Amnesty, generally understood as a gesture of goodwill towards the Church or search for a change in European and American policy toward the island , has a eigenvalue : to highlight the legal structure totalitarian Cuban socialism. In nature, the 52 opponents may  testifying before international public opinion on arbitrary processes that were submitted and the conditions in that must survive a political prisoner in Cuban jails . That structure, by which a citizen who defends peaceful otraidea  Government can be tried and punished as " enemies of the fatherland " not a defensive mechanism or a response to any aggression , but a rationally adopted the institutional system to concentrate and preserve  power.
But even if the amnesty is understood as negotiation is not without value. For half a century, Cuban leaders have acted as subjects that do not trade because never wrong or because their problems are the responsibility of others. Holders of all truth and all the reasons, these leaders have accustomed to the exercise of exuberant pride , which relations with Cuba amounts to bless his social system or affirm the  goodness of the regime.

The fact that after 50 years as follow concerned about the legitimacy is evidence of the fragile institutions and of the totalitarian nature of Cuban socialism.
The government of Raul Castro took over the migration talks with the United States in which they are traded more issues than immigration , and , through the mediation of Church, just negotiated with the Government of José Luis Rodríguez Zapatero, with the European Union and, of course , also in Washington,  to relax the travel of U.S. citizens to Cuba.
The scheme has been negotiated by despair, interest or both, without denying that negotiation or accompany the usual waste of intransigence. insular citizenship has not been duly informed the negotiating process and as compensation has received ideological reappearance of an apocalyptic Fidel Castro.
What is willing to offer such Government in its negotiation is before they do in the accumulation of economic, political and social Cuba. Only release of 52 and , perhaps, of some political prisoners . Nothing related with its own promises of " structural and conceptual changes "and expectations of reform that has a majority of Cubans.

However, the offer of free all political prisoners not involved in violence , reiterated by the president of the National Assembly , Ricardo Alarcon , no  should be neglected. The release of all peaceful opposition prison is not the first step towards democratic transition , but is an act of justice.
As we saw in the last sessions National Assembly , the Cuban inertia manifests itself as fear certain words. Since the nineties, the power elite stigmatized  the term "transition "because, from the experiences of Europe East and Latin America, had been incorporated into language Washington. Now it's the same with the word "reform." Minister  Economy , Marino Murillo , said it most clearly : "You can not talk about reform. " However, the " updates "or "adjustments" State 's economy that Raul Castro , trying to amend the ambivalence of his early years in Government , presented as " structural and conceptual changes "promised and not go beyond permit self-employment or self employment .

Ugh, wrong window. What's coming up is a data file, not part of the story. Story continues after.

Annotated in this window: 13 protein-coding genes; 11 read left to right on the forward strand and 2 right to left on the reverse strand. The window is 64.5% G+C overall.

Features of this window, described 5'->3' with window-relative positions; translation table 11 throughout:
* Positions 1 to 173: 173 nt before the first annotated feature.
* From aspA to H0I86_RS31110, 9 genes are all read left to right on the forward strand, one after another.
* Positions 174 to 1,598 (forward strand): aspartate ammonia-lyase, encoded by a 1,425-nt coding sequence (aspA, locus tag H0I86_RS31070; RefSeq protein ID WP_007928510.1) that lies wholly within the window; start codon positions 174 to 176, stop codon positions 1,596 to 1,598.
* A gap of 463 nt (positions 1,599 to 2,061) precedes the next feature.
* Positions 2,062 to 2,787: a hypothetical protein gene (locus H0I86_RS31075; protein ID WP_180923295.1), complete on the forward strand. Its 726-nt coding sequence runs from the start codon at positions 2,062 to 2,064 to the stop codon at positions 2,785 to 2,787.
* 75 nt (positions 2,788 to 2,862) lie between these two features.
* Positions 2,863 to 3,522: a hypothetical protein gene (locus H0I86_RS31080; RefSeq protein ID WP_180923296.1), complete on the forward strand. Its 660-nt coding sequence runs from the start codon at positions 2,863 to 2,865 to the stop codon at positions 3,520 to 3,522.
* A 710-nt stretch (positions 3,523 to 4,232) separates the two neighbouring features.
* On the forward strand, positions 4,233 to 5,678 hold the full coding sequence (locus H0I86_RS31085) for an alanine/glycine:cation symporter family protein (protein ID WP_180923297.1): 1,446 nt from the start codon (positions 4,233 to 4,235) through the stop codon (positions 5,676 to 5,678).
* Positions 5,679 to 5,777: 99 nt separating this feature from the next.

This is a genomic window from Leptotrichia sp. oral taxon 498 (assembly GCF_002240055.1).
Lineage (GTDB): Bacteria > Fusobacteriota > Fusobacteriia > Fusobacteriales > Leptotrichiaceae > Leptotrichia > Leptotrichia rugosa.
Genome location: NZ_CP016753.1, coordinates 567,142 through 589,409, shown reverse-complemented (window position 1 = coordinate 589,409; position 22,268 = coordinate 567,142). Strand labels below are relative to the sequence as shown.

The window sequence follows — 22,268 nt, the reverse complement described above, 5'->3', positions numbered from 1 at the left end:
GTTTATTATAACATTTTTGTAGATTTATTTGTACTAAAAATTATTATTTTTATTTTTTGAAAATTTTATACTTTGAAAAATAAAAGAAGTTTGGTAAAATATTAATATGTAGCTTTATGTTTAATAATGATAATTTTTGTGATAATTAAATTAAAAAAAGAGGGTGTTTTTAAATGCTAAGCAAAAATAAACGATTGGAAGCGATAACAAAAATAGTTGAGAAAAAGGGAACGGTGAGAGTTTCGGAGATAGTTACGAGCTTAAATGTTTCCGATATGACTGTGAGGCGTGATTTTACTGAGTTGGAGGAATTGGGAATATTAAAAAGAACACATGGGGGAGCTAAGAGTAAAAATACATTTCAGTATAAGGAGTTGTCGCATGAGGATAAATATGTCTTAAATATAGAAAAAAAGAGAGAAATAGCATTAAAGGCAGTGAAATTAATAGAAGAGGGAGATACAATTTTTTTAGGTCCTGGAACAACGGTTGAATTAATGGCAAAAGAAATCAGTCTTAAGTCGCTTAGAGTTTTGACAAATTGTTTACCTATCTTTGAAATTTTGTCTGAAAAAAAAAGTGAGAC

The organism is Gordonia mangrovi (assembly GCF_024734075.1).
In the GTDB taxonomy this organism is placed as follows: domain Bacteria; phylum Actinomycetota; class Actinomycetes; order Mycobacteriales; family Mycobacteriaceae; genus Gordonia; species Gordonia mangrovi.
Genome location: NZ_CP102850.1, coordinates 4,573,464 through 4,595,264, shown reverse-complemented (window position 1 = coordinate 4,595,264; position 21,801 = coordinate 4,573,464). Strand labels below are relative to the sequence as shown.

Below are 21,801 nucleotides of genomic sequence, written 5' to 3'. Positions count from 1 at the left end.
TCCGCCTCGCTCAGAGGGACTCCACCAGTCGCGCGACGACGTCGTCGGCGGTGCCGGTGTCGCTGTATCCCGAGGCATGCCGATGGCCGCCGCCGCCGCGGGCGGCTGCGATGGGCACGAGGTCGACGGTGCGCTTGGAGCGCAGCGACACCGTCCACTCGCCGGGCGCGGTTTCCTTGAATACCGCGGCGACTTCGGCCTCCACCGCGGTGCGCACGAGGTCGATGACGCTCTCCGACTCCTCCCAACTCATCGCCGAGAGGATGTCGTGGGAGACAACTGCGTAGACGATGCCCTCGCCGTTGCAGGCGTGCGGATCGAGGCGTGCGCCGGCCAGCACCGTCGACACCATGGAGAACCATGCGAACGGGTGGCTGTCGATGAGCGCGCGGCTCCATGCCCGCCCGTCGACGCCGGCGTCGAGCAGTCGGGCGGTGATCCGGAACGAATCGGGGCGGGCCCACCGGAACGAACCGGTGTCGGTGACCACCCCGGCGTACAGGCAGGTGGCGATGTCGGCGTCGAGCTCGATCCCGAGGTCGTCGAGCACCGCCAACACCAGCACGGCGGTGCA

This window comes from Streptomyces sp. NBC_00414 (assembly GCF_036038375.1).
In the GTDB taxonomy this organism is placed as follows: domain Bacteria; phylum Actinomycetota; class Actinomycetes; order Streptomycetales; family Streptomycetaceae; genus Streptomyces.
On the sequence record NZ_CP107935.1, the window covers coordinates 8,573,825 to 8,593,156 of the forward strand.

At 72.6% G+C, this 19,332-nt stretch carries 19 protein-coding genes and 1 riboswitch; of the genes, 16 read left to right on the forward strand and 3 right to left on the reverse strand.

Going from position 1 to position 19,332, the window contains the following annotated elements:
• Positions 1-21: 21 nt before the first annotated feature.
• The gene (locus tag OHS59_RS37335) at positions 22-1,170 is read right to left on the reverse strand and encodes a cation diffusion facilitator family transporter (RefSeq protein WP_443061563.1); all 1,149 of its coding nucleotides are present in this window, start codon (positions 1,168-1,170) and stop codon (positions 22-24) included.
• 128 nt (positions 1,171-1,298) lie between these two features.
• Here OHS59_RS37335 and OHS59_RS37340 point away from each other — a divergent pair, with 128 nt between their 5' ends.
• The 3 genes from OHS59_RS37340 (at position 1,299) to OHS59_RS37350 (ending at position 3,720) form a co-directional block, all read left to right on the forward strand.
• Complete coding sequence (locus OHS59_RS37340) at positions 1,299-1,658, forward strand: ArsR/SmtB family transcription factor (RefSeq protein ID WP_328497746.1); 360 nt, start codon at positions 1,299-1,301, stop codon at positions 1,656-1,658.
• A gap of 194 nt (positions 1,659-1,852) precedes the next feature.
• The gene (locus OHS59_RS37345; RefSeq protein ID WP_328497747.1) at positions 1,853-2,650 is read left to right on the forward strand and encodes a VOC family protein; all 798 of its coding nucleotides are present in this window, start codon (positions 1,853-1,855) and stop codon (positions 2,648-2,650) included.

But "structural change "under any theoretical paradigm , it means conversion of a structure and  economic structure , let alone of politics- system Cuba relies on state control . If no change in that principle , why then speak of "structural changes" . It evident that Raul Castro rhetorical formula that attempted to create a expectation of reforms that would allow the current lead negotiation, without committing to the implementation of any reform . By it now says that " structural change " means the opposite : keep intact the economic structure of the system.
The partners of Raul Castro the Church in Spain, Europe and the United States , who want democratic transition, should limit their expectations while negotiate. An ongoing negotiation may be the best way to pass the limited supply of Havana , if not endorse the immobility. The leadership seems determined to remain unchanged until the death of Fidel , but to be seen whether the citizenship of the island  and the diaspora, one's opponents and reformers within the permit system .
Tuesday, August 17, 2010 7:12 
S: La Nueva Cuba _ The first independent Cuban newspaper  in the Internet / translate LPPNEWS Front Line

BP accused of withholding 'critical' spill data

 
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WASHINGTON – The company that owned the oil rig that exploded in the Gulf of Mexico is accusing BP of withholding critical evidence needed to investigate the cause of the worst offshore oil spill in U.S. history, according to a confidential document obtained by The Associated Press.
The new complaint by Transocean follows similar complaints by U.S. lawmakers about difficulties obtaining necessary information from BP in their investigations.
In a sternly worded letter to BP's attorneys, Transocean said the oil giant has in its sole possession information key to identifying the cause "of the tragic loss of eleven lives and the pollution in the Gulf of Mexico."